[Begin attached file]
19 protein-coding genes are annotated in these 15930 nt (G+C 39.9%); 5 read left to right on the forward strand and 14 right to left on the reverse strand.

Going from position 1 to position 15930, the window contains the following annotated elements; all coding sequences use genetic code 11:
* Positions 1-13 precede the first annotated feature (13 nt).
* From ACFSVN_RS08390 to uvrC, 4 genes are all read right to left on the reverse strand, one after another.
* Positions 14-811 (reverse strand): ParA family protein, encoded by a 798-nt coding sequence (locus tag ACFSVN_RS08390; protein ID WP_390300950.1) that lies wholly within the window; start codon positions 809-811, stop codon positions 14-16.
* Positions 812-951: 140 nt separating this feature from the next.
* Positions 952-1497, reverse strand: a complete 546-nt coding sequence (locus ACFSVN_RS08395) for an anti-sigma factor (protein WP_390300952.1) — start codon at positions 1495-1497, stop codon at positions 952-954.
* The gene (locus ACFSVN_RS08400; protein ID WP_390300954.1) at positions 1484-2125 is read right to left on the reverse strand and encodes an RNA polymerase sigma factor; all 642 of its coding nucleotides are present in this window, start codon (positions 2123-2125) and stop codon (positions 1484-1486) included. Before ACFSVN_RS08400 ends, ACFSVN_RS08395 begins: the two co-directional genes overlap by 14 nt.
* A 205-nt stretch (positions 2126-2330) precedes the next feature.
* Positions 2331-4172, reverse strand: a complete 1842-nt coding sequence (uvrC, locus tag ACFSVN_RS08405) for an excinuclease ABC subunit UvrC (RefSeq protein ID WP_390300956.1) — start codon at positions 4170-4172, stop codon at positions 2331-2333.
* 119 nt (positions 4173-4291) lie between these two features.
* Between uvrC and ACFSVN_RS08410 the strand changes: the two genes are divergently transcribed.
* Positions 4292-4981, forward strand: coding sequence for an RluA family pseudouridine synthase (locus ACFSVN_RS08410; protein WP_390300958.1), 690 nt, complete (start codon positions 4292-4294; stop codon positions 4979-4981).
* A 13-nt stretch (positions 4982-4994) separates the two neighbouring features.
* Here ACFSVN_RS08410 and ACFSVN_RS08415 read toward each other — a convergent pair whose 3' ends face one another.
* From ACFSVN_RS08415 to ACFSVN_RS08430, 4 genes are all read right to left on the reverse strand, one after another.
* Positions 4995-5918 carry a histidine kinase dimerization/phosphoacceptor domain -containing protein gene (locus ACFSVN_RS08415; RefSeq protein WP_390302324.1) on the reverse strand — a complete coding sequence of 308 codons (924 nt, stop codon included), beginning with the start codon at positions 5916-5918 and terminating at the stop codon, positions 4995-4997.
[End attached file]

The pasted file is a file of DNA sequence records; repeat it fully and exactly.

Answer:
19 protein-coding genes are annotated in these 15930 nt (G+C 39.9%); 5 read left to right on the forward strand and 14 right to left on the reverse strand.

Going from position 1 to position 15930, the window contains the following annotated elements; all coding sequences use genetic code 11:
* Positions 1-13 precede the first annotated feature (13 nt).
* From ACFSVN_RS08390 to uvrC, 4 genes are all read right to left on the reverse strand, one after another.
* Positions 14-811 (reverse strand): ParA family protein, encoded by a 798-nt coding sequence (locus tag ACFSVN_RS08390; protein ID WP_390300950.1) that lies wholly within the window; start codon positions 809-811, stop codon positions 14-16.
* Positions 812-951: 140 nt separating this feature from the next.
* Positions 952-1497, reverse strand: a complete 546-nt coding sequence (locus ACFSVN_RS08395) for an anti-sigma factor (protein WP_390300952.1) — start codon at positions 1495-1497, stop codon at positions 952-954.
* The gene (locus ACFSVN_RS08400; protein ID WP_390300954.1) at positions 1484-2125 is read right to left on the reverse strand and encodes an RNA polymerase sigma factor; all 642 of its coding nucleotides are present in this window, start codon (positions 2123-2125) and stop codon (positions 1484-1486) included. Before ACFSVN_RS08400 ends, ACFSVN_RS08395 begins: the two co-directional genes overlap by 14 nt.
* A 205-nt stretch (positions 2126-2330) precedes the next feature.
* Positions 2331-4172, reverse strand: a complete 1842-nt coding sequence (uvrC, locus tag ACFSVN_RS08405) for an excinuclease ABC subunit UvrC (RefSeq protein ID WP_390300956.1) — start codon at positions 4170-4172, stop codon at positions 2331-2333.
* 119 nt (positions 4173-4291) lie between these two features.
* Between uvrC and ACFSVN_RS08410 the strand changes: the two genes are divergently transcribed.
* Positions 4292-4981, forward strand: coding sequence for an RluA family pseudouridine synthase (locus ACFSVN_RS08410; protein WP_390300958.1), 690 nt, complete (start codon positions 4292-4294; stop codon positions 4979-4981).
* A 13-nt stretch (positions 4982-4994) separates the two neighbouring features.
* Here ACFSVN_RS08410 and ACFSVN_RS08415 read toward each other — a convergent pair whose 3' ends face one another.
* From ACFSVN_RS08415 to ACFSVN_RS08430, 4 genes are all read right to left on the reverse strand, one after another.
* Positions 4995-5918 carry a histidine kinase dimerization/phosphoacceptor domain -containing protein gene (locus ACFSVN_RS08415; RefSeq protein WP_390302324.1) on the reverse strand — a complete coding sequence of 308 codons (924 nt, stop codon included), beginning with the start codon at positions 5916-5918 and terminating at the stop codon, positions 4995-4997.